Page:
It took three and a half days for me to fall in love with Seoul, South Korea. On my way to a summer fellowship in Manila, I decided to make a pit stop to visit my best friend who lives there. I touched down in Incheon, and we made our way on the airport bus to her house which sat right on the southern half of the Han River. The subsequent hours consisted of noraebang and fried chicken, a hike through Bukhansan (I’d never met a place with a national park within not just a city, but a citywith millions of inhabitants), weaving through the countless markets and underground malls, and stunning palaces and museums.
I had spent my entire life working with kids, from tutoring middle schoolers to volunteering in a Montessori to teaching English in rural Brazil. In the spring semester of my senior year, I had no idea how life would turn out after graduation. With the impending doom of my student loans, an urge to have a new space to reflect and create, and a desire to work with kids, it was auspicious to scroll through my university job site at 2 am in the library stacks and see a posting from Aclipse. I applied the afternoon after and got the ball rolling on a new life.
I grabbed my bags and traveled down the same road from Incheon that I did two years earlier. To be honest, the training week made me nervous as I sifted through the methodology and advice my group gave me; but everyone at headquarters was on your side through the whole process. I made my way to my April school in Gwanak-gu. It was the first year for the branch, which came with the blessings of a fun and generative learning curve. I worked with younger kids, which was right up my alley. Although sometimes challenging, I was driven to find my way with the help of my supportive and energetic co-teachers and staff. The year flew by fast, and it was beautiful to grow with everyone.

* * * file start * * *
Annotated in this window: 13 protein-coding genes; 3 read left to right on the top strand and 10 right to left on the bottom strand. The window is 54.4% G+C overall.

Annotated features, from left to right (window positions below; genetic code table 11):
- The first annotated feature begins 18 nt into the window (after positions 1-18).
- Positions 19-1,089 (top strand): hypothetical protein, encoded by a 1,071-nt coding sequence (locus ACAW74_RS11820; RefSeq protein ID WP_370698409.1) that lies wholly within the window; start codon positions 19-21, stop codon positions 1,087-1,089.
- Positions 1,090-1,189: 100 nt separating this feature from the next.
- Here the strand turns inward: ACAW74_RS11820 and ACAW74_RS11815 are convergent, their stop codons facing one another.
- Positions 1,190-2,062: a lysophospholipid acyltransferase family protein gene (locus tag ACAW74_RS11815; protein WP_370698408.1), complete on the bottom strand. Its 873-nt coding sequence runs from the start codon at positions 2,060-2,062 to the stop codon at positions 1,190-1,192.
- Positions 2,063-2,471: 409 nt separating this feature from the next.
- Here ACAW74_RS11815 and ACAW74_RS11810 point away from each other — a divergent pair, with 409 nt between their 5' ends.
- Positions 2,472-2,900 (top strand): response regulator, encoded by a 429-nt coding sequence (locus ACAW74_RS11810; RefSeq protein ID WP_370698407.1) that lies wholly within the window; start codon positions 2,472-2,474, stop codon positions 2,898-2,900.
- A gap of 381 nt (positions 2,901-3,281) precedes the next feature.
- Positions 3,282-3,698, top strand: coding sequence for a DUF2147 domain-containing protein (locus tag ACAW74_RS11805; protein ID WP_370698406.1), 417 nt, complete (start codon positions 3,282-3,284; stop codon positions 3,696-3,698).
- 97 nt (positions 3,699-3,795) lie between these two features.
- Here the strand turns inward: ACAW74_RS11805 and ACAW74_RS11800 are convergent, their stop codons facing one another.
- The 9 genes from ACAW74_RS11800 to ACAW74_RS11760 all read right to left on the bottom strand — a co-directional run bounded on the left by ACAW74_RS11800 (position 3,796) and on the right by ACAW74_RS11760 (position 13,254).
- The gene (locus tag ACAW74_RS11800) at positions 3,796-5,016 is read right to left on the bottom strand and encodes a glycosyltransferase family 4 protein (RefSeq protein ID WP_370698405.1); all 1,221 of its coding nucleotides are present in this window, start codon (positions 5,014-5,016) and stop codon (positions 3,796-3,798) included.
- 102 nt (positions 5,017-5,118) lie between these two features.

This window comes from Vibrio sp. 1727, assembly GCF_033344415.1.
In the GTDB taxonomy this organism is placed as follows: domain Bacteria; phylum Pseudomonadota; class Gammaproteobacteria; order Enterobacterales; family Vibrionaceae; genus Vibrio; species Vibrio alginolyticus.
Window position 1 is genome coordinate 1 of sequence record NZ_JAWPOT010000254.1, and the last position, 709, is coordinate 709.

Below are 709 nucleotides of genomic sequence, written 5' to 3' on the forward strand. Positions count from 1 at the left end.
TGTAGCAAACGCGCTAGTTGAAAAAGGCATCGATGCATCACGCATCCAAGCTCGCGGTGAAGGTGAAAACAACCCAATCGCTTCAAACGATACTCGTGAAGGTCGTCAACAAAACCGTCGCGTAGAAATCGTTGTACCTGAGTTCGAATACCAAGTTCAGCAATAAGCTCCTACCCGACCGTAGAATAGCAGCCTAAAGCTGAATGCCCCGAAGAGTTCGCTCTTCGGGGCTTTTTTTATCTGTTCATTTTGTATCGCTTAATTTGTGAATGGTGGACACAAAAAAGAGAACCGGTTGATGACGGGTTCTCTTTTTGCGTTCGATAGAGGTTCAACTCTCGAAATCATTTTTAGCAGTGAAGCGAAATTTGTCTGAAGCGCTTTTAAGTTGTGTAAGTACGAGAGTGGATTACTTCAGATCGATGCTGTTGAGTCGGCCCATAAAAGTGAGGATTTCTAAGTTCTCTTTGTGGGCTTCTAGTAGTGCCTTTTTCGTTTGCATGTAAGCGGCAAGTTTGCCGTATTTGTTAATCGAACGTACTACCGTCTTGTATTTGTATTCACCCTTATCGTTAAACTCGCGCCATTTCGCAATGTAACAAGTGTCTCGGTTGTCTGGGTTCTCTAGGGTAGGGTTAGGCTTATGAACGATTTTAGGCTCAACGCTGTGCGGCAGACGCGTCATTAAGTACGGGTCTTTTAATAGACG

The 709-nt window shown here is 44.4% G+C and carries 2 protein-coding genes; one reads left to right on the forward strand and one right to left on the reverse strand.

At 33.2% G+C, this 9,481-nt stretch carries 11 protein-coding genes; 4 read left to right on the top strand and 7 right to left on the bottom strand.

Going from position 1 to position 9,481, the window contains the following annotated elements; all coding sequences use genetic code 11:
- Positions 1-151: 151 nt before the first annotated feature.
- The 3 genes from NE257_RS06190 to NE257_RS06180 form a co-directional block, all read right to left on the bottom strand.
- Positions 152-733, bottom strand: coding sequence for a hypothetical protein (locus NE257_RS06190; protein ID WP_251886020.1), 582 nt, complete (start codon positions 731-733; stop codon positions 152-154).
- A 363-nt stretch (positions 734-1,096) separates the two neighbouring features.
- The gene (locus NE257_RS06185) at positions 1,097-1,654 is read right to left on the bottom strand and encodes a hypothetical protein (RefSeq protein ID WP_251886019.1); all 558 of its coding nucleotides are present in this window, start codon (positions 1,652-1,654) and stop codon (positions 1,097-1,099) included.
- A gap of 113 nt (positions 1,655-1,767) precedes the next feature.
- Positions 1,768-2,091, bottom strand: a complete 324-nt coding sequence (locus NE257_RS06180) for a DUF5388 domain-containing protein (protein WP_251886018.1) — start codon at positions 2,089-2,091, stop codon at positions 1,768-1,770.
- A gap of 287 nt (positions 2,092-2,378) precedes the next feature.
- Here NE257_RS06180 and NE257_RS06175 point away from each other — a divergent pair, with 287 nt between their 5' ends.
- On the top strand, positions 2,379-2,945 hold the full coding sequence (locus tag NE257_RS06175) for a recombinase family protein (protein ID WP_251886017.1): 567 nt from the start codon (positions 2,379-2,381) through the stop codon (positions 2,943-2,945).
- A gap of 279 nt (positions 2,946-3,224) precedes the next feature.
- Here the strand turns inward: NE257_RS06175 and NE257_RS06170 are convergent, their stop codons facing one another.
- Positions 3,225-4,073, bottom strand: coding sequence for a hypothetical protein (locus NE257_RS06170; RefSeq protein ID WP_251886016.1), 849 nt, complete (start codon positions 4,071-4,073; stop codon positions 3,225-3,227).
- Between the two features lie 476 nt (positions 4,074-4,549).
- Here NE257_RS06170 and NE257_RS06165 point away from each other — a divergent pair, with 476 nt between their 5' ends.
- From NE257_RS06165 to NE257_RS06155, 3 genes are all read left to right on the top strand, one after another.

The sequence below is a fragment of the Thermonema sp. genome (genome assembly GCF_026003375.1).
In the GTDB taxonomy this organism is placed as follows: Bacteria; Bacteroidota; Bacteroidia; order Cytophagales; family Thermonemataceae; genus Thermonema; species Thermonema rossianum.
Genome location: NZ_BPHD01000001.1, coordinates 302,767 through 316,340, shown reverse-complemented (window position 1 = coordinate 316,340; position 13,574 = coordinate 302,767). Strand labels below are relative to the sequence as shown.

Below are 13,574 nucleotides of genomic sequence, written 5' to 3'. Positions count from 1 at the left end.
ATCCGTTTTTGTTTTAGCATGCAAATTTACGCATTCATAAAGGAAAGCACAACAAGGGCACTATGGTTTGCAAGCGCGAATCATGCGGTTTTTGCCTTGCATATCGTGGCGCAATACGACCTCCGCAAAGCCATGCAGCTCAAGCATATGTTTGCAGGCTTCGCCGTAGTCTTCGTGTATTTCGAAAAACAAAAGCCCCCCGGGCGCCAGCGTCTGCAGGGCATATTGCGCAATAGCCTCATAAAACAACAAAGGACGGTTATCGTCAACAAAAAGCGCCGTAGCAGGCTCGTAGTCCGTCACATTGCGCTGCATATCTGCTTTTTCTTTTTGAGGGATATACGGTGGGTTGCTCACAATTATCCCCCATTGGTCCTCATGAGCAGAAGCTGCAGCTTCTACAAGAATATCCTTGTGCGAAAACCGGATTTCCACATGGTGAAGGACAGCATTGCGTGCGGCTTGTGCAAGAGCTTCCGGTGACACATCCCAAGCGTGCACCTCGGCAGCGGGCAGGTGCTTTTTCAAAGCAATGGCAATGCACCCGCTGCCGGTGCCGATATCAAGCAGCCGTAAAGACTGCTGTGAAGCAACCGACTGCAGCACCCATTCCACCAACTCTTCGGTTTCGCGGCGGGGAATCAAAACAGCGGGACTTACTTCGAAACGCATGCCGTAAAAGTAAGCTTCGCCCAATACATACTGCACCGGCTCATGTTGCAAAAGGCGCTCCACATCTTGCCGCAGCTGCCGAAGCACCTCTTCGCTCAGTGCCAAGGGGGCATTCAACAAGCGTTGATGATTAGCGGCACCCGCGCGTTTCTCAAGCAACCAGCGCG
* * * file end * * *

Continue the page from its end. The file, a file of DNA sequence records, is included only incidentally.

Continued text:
My favorite parts were the small ones, like seeing my students get better and better chunk quiz scores, and reading their hilarious CTP scripts which involved absurd details like spam castles and underwater basketball stadiums. Seeing kids so young invest so much in their English education made me want to be a more conscious and passionate educator. I learned how to sharpen my craft, to be kind and patient, and to always keep both the students and myself motivated. But it wasn’t just the classes that were special. My kids would come to school in their taekwondo uniforms and show me moves, bring me honey butter chips, and tell me about their favorite idol groups and their plans for Lunar New Year. They dressed up in witch costumes for Halloween and Santa hats for Christmas. Every day was a testament to how dynamic, intelligent, and funny they were. It was a privilege for me to share a part of their busy days with them.
The Chungdahm environment in general was an excellent space to be a part of. One of my favorite parts was helping my student participate in the April Speak Up Contest, where she competed against students from all over Seoul to perform a piece she wrote about an item she loved, which for her, was the blanket her mom gave her as a baby. I saw teachers from other branches acting as cheerleaders for their schools, reminding me how big and tight-knit of a community CDI is. They really give the teacher (many of us teaching for the first time in our lives) the resources to thrive in the classroom and outside. The methodology is smooth and constantly improving, and I always felt I could reach out whenever I had any issues at all.